(8.) See in particular Maria Cristina Fumagalli, On the Edge: Writing the Border between Haiti and the Dominican Republic (Liverpool, U.K.: Liverpool University Press, 2015); and Lorgia García Peña, The Borders of Dominicanidad: Race, Nation, and Archives of Contradiction (Durham, NC: Duke University Press, 2016).
(9.) A new birth certification system introduced under Law 285–04 entails nonresident mothers receiving certifications of foreigner live birth, which are in practice a different color (pink) from those certifications of birth issued to Dominican nationals. These documents cannot be used to obtain a birth certificate from the Dominican civil registry. Bearers of these alternate registers are channeled through relevant consulates.
(10.) This conspiracy theory peaked in the mid-1990s when the eminent Dominican politician from the PRD Jose Francisco Peña Gómez, of Haitian ancestry, was overtly discriminated against, such that in 1994 he lost his presidential bid amid widespread allegations of fraud.
(11.) See Samuel Martínez, “The Price of Confrontation: International Retributive Justice and the Struggle for Haitian-Dominican Rights,” in The Uses and Misuses of Human Rights: A Critical Approach to Advocacy, ed. George Andreopoulos and Zehra Arat (New York: Palgrave Macmillan, 2014), 89–115.
(12.) Professor Brad K. Blitz summarizes the dual problem thus: “For example, the problems of statelessness in the Dominican Republic are the result of both the denial and deprivation of citizenship and a deliberate lack of access—in this setting, requirements are imposed as a way to prevent access to nationality”; Blitz, Brad K. (2009), Statelessness, Protection and Equality. Forced Migration Policy Brief 3. Refugee Studies Centre (Oxford: Oxford University Press).
(13.) See Shaina Aber and Mary Small, “Citizen or Subordinate: Permutations of Belonging in the United States and the Dominican Republic,” Journal on Migration and Human Security 1, no. 3 (2013): 76–96. These authors assert that the dynamism of youth movements in the two contexts holds the key for progress toward more inclusive citizenship in both countries.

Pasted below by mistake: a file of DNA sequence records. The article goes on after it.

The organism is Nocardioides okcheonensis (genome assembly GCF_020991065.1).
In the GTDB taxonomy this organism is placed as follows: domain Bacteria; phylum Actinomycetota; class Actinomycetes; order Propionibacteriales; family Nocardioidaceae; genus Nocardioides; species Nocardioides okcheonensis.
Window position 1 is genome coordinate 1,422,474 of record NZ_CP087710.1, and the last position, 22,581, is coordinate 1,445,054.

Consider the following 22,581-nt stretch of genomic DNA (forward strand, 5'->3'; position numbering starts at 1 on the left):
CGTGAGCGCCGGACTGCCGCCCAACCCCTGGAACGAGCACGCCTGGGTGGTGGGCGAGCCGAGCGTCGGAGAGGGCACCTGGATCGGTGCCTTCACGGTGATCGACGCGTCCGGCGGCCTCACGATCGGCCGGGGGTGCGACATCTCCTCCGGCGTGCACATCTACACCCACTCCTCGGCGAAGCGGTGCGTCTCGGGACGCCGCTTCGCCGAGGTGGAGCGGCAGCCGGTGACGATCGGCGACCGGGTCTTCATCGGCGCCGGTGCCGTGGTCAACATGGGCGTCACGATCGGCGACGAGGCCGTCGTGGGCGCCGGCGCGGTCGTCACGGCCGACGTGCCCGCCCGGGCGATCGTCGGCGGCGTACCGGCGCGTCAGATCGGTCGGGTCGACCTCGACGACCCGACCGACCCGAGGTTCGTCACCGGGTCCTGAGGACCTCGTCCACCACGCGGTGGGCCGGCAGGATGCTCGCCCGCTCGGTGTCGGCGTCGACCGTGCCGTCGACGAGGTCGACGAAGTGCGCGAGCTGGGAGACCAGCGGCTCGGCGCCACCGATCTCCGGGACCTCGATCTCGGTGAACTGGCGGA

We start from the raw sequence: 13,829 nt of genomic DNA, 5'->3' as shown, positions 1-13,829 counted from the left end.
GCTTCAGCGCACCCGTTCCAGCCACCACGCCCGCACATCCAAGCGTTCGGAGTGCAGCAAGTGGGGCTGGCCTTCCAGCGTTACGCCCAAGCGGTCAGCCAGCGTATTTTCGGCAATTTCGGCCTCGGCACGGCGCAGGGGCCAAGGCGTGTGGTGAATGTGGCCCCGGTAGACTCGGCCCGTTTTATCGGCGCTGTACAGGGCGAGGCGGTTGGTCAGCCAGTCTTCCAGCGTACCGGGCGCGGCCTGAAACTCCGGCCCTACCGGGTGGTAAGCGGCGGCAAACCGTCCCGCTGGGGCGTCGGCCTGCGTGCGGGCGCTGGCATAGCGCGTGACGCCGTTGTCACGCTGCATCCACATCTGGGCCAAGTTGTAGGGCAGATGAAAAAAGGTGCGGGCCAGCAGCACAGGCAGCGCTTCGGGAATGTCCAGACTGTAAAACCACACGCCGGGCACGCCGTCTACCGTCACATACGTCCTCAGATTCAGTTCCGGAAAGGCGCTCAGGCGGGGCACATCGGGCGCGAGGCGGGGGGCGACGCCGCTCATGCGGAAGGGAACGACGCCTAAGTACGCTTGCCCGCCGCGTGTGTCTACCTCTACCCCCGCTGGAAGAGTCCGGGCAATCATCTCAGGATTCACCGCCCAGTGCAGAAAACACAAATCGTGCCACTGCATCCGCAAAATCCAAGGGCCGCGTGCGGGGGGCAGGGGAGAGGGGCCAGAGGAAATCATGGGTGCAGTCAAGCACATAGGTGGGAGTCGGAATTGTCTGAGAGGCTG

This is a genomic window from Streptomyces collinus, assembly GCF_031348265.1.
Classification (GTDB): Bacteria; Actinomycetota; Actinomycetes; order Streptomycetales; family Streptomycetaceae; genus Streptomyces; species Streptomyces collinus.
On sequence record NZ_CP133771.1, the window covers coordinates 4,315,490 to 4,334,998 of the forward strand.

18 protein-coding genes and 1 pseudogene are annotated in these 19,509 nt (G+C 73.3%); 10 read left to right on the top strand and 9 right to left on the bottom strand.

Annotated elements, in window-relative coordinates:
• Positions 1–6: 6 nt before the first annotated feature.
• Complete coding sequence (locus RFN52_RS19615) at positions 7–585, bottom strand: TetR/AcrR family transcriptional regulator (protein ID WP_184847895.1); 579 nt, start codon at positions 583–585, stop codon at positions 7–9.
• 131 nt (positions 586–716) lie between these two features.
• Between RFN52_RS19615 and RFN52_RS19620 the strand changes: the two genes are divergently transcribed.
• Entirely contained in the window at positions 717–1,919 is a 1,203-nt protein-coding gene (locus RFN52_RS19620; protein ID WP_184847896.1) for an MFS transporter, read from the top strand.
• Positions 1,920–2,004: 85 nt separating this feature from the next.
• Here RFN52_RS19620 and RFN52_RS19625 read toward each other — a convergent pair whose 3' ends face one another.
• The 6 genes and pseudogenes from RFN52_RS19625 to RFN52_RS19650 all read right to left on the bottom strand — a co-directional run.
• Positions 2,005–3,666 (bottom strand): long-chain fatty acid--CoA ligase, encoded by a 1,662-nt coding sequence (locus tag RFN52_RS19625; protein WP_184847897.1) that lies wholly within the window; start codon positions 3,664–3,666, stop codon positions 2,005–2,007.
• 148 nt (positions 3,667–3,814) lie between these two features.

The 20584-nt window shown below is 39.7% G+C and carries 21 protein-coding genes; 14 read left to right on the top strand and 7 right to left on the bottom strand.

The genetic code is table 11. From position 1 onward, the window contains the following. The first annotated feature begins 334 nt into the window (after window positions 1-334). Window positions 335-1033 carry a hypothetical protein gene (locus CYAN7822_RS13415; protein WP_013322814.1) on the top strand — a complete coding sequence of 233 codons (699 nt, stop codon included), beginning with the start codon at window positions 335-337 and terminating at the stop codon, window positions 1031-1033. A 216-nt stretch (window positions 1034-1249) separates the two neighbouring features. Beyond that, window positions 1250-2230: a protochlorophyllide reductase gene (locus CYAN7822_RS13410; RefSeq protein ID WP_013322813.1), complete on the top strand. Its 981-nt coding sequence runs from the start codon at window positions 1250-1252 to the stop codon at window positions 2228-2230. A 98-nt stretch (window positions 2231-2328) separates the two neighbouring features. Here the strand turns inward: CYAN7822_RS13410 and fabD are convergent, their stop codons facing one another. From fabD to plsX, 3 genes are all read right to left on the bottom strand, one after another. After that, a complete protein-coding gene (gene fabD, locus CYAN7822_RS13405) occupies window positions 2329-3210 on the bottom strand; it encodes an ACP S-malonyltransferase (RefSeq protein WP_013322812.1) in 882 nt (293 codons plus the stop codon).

(14.) The coalition morphed into the Comité de Solidaridad con las Personas Desnacionalizadas in November 2013. For more detail on the committee, see the constitutive document Rechacemos todo gueto o apartheid, Santo Domingo, November 5, 2013.
(15.) Conservative sectors, senators of the Fuerza Nacional Progresista party, and nationalists members of the so-called Comité Dominicano por la Solidaridad con Haití took out a legal appeal against Law 169–14, alleging that it was unconstitutional, but the Constitutional Court dismissed this appeal a year later.
(16.) See Marie-Bénédicte Dembour, When Humans Become Migrants: Study of the European Court of Human Rights with an Inter-American Counterpoint (Oxford: Oxford University Press, 2015).
(17.) Author’s translation from Spanish of Josué Fiallo quoted in MIP/Instituto Nacional de Migración RD, 2015, 29.
(18.) A Dominican videoblogger based in Mexico, known as Sauartur, published his “Opinión sobre campaña en contra de República Dominicana” in 2015. Days later “Dominicans are racists” appeared from the young comedian Manuel (Manny) Pimentel, better known as Thatsdominican.
(19.) “El video de Dominicanos & Haitianos” published by the blogger Wilson Paulino in 2015 and the video of the young cinema director José María Cabral, July 15, 2015.
(20.) Cited by Bridget Wooding in “Contesting Dominican Discrimination and Statelessness,” Peace Review: A Journal of Social Justice 20 (2008): 366–375.
(21.) Interview by author with this migration specialist on August 30, 2016.
(22.) Personal communication in February 2017 with the social organization that collaborated with Karmadavis on the video performance reveals that this young Dominico-Haitian woman has subsequently managed to obtain her full birth certificate because of the minor furor generated by this performance. Obviously, the ultimate goal is to reverse discriminatory practices, but art remains one of the ways in which these practices may be challenged, reaching a wider public beyond those already “in the know.”
(23.) Doudou Diene y de la experta independiente sobre cuestiones de las minorías, Gay McDougal, Adición, Misión a la República Dominicana, A/HRC/7/19/Add.5, A/HRC/7/23/Add.3, March 18, 2008.